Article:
Mars Reconnaissance Orbiter comes out of safe mode

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On February 23 the Mars Reconnaissance Orbiter (MRO) engineering team was able to bring the spacecraft out of safe mode, after a low battery voltage reading caused it to shut down.

Mission team members brought MRO out of safe mode on Friday (Feb. 23), NASA officials said. The orbiter seems to be in good health overall; the battery voltage is back to normal, MRO is communicating with Earth, and temperatures and power levels are stable, agency officials said.

But MRO’s handlers haven’t put the orbiter back to work yet. “We’re in the diagnostic stage, to better understand the behavior of the batteries and ways to give ourselves more options for managing them in the future,” MRO project manager Dan Johnston, of NASA’s Jet Propulsion Laboratory in Pasadena, California, said in a statement. “We will restore MRO’s service as a relay for other missions as soon as we can do so with confidence in spacecraft safety — likely in about one week. After that, we will resume science observations.”

Overall this sounds like very good news.



  • Kirk

    MRO has one of the two penetrating radars in orbit around Mars, the other being on Mars Express. Bob, do you know if either have imaged Valles Marineris and if they would have the ability to detect the huge amounts of ice claimed to be there in this 2013 Geomorphology paper? One million cubic kilometers of fossil ice in Valles Marineris: Relicts of a 3.5 Gy old
    glacial landsystem along the Martian equator —

  • Kirk: I don’t have a direct answer to your question. Recently however I read this paper, Geomorphological Evidence for Shallow Ice in the Southern Hemisphere of Mars, which suggested to me that the Mars planetary community has accepted the existence of what they call an “ice table” on Mars, vs a water table here on Earth. They think it disappears in the lower latitudes, and the paper was an effort to map its closest position to the equator.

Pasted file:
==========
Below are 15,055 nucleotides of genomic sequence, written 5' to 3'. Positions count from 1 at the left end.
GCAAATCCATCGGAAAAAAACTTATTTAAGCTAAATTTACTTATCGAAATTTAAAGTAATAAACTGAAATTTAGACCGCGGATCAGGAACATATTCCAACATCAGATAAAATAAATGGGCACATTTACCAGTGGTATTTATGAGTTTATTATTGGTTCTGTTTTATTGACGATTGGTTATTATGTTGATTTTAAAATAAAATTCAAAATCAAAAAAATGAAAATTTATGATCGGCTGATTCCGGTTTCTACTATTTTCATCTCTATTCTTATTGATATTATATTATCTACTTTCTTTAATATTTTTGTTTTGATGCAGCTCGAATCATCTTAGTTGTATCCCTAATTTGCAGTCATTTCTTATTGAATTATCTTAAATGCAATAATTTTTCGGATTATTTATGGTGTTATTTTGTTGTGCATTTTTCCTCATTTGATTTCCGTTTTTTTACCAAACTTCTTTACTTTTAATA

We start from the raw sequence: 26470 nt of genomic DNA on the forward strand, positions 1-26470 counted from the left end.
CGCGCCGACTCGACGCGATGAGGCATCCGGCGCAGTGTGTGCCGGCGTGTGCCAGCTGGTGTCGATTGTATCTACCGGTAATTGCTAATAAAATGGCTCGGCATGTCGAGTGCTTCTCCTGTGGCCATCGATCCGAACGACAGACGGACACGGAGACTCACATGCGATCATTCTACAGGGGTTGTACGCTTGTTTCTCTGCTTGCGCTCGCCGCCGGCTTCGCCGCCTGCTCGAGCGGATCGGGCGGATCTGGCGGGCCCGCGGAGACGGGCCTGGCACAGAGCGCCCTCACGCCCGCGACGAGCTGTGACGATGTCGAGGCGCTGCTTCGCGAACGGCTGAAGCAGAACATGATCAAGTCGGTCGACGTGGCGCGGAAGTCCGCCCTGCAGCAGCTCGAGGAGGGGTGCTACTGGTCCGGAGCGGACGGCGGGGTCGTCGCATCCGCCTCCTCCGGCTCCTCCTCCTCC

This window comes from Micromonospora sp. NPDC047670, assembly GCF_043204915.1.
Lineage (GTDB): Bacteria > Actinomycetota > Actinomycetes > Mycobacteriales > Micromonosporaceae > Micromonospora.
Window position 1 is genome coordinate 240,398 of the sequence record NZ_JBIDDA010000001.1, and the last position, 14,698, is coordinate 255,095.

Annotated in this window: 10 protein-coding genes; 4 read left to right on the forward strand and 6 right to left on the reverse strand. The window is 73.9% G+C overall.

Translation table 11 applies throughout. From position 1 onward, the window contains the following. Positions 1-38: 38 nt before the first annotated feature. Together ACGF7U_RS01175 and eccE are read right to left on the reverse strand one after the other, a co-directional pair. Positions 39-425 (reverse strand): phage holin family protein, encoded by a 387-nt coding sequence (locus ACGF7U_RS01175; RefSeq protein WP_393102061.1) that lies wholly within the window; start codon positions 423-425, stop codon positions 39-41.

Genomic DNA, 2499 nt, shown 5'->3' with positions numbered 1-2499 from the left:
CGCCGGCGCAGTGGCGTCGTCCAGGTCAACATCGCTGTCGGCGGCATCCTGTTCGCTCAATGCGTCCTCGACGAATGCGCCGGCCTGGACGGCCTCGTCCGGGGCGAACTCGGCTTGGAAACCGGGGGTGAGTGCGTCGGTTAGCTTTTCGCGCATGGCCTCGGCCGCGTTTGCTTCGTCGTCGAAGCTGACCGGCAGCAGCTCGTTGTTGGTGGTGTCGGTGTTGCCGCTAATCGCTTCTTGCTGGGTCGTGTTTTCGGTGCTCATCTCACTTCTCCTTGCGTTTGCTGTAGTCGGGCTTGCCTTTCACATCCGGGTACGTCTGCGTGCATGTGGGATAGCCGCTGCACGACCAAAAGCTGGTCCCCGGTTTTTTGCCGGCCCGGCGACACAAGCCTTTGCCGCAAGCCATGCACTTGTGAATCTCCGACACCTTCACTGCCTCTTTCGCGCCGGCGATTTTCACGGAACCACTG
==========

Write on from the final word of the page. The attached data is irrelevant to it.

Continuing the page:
• Kirk

    Thanks for that link Bob.

    The 2013 Geomorphology paper seems almost too good to be true, so it’s strange that I can’t find any critique — positive or negative — of it. Anyone interested in the question of water on Mars should give it a look. The researchers claim that Valles Marineris, a rift valley, shows extensive signs of glaciation in the past, and that once the period of active glaciation was over, a huge amount of fossil ice was left behind covered in debris — both wind blown and ablation till. The shape of the ablation till along the sides of the canyons suggests that 0.3 million km^3 of that ice has sublimated, but that up to 1.0 million km^3 remain. That’s as much ice as is in a Martian polar cap, or 40% that of the Greenland ice sheet, or the equivalent water of ten times all the fresh water in rivers and lakes on Earth. That is a huge amount of ice to be so near the equator.

    I recently asked Pascal Lee (planetary scientist at the SETI Institute, chairman of the Mars Institute, and director of the NASA Haughton-Mars Project at NASA Ames) about it, and while he had not heard of the paper before, he said he wasn’t at all surprised because “there is a lot of water ice on Mars.” He also pointed out that his contribution to NASA’s 50 candidate landing spots for the first human Mars expedition is in Valles Marineris.

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